and is now being excavated more fully.
Excavation of Wetherburn’s Tavern 1965-66.
As excavators worked their way down through the site’s history they
began to uncover many of the things that had been missed by earlier
trenching: trash pits, post hole stains identifying the locations of fence
lightly constructed buildings, gardens, and backyard work areas.
Noël Hume’s second major innovation was the systematic retrieval
of artifacts, not just those that were pretty or unusual, or might enhance
an architectural reconstruction. Once those artifacts had been collected and
their locations carefully noted, he used them to help assign dates to soil
layers, and to reveal some of the activities of site inhabitants.
The Noël Humes in the Archaeology Lab.
While Noël Hume excavated a significant number of sites during his tenure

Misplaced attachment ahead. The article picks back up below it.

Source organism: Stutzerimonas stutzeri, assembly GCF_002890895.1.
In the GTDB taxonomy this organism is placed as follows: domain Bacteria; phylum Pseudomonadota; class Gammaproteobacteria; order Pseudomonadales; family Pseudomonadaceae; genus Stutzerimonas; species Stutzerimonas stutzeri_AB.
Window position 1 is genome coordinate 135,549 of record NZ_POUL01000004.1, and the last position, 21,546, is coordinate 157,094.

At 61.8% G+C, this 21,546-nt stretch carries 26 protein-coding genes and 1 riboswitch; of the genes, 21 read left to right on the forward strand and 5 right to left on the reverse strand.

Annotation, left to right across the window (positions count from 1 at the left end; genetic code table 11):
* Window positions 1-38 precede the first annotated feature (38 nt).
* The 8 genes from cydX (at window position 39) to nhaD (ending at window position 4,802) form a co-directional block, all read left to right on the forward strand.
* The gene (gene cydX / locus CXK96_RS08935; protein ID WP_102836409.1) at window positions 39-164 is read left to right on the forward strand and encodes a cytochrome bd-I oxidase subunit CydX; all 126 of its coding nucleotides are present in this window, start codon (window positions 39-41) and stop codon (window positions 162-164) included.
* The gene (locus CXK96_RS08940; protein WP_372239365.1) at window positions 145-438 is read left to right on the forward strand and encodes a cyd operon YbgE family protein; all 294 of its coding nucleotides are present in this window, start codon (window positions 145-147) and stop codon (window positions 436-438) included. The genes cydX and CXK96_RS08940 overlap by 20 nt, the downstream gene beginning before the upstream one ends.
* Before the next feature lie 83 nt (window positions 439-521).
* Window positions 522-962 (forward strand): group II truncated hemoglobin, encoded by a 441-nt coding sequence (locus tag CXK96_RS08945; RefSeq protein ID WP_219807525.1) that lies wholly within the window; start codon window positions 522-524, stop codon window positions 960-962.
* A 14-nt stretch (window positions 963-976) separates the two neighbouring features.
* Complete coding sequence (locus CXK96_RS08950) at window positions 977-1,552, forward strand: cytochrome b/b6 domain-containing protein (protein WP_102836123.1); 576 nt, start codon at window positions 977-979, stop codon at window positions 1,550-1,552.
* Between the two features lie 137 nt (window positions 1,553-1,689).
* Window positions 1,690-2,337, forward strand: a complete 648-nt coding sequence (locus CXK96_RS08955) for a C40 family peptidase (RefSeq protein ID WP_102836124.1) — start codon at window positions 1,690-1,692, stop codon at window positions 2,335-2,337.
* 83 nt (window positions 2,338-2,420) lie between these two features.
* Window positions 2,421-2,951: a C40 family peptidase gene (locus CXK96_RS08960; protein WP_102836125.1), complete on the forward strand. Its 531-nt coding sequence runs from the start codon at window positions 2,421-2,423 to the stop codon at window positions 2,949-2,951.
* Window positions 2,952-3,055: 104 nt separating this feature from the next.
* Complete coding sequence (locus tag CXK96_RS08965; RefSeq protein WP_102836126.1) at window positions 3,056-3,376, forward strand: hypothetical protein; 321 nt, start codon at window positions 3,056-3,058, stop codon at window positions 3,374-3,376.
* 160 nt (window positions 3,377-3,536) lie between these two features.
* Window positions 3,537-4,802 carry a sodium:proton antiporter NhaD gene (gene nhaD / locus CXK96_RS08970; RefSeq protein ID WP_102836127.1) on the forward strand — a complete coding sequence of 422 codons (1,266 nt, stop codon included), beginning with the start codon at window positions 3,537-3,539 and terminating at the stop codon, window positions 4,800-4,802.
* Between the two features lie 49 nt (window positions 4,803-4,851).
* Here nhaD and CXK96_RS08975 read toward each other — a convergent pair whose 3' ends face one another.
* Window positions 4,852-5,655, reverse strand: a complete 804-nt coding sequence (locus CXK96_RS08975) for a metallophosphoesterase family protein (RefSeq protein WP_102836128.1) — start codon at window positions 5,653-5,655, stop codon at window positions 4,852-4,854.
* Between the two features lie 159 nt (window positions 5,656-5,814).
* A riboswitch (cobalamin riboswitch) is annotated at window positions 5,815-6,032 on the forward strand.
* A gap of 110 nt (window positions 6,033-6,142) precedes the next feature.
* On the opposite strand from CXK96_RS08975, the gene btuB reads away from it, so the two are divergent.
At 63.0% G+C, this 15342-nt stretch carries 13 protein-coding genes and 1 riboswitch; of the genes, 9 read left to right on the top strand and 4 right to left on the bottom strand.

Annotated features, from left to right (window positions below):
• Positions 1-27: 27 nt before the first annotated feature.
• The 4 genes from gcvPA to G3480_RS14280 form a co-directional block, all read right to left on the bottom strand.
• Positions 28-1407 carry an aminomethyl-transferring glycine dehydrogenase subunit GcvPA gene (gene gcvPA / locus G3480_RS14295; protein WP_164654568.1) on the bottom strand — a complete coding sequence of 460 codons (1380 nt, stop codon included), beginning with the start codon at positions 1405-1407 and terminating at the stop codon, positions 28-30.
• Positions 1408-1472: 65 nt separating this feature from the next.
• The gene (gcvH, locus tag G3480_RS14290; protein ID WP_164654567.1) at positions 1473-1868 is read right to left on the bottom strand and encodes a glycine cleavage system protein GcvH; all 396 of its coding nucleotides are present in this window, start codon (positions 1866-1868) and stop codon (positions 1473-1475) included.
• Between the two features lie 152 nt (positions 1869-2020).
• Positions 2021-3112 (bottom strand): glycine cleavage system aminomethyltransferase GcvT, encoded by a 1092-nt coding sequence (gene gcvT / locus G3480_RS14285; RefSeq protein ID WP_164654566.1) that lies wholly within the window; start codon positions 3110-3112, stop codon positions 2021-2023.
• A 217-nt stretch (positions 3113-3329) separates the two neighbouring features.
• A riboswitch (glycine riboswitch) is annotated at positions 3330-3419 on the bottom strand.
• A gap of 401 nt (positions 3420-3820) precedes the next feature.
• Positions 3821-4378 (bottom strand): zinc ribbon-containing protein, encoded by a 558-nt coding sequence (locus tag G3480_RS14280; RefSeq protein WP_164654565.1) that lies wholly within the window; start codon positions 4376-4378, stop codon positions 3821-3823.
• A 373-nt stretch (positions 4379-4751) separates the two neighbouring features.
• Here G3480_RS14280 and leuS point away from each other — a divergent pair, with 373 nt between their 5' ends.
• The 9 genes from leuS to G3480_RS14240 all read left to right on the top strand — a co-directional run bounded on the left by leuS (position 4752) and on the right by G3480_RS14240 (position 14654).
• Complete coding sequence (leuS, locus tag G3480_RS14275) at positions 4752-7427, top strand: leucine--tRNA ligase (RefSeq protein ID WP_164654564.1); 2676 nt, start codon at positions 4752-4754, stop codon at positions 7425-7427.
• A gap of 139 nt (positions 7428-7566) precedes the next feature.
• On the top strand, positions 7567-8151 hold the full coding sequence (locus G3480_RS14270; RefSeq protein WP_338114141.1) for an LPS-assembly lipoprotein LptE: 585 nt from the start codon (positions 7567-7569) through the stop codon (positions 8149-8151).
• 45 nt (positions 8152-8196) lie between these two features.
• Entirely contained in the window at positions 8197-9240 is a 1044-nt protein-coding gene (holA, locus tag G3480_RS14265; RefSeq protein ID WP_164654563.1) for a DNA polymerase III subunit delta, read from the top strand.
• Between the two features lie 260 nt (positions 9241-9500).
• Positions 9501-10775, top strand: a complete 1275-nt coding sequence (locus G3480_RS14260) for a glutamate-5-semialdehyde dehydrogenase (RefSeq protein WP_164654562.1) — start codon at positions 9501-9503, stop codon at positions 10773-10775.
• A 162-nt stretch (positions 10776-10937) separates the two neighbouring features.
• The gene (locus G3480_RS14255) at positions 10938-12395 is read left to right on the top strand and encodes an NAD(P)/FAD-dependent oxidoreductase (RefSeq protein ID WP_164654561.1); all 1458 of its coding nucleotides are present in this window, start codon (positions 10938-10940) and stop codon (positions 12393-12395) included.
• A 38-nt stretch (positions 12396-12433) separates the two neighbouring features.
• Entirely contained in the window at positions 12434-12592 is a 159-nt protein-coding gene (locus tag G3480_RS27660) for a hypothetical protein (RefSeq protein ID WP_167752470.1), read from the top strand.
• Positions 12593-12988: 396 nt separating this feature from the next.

at Colonial Williamsburg, it was one of his earliest projects, the excavation
of Wetherburn’s Tavern, which showcased the advantages of careful, stratigraphic
excavation. Asked to define sequences of the tavern construction, Noël
Hume produced detailed plans of the site’s evolution, including outbuildings,
wells, and evidence of a fire.
Recovered artifacts expanded the story considerably. One well yielded blanket
fragments that were later reproduced for the tavern beds. Branches and
cuttings recovered from the same well helped to inform the landscape reconstruction,
while pits and seeds defined the contents of Henry Wetherburn’s garden.
Further discovery of nearly 50 intact wine bottles, filled with morello cherries
and an unidentified liquid, added a touch of mystery to the Wetherburn’s
Excavation at Wetherburn’s Tavern 1965-66.
Ivor Noël Hume was (and in his retirement continues to be) a prolific
writer, appealing to both popular and professional audiences. Though written
more than 30 years ago, his A Guide to Artifacts of
Colonial America is an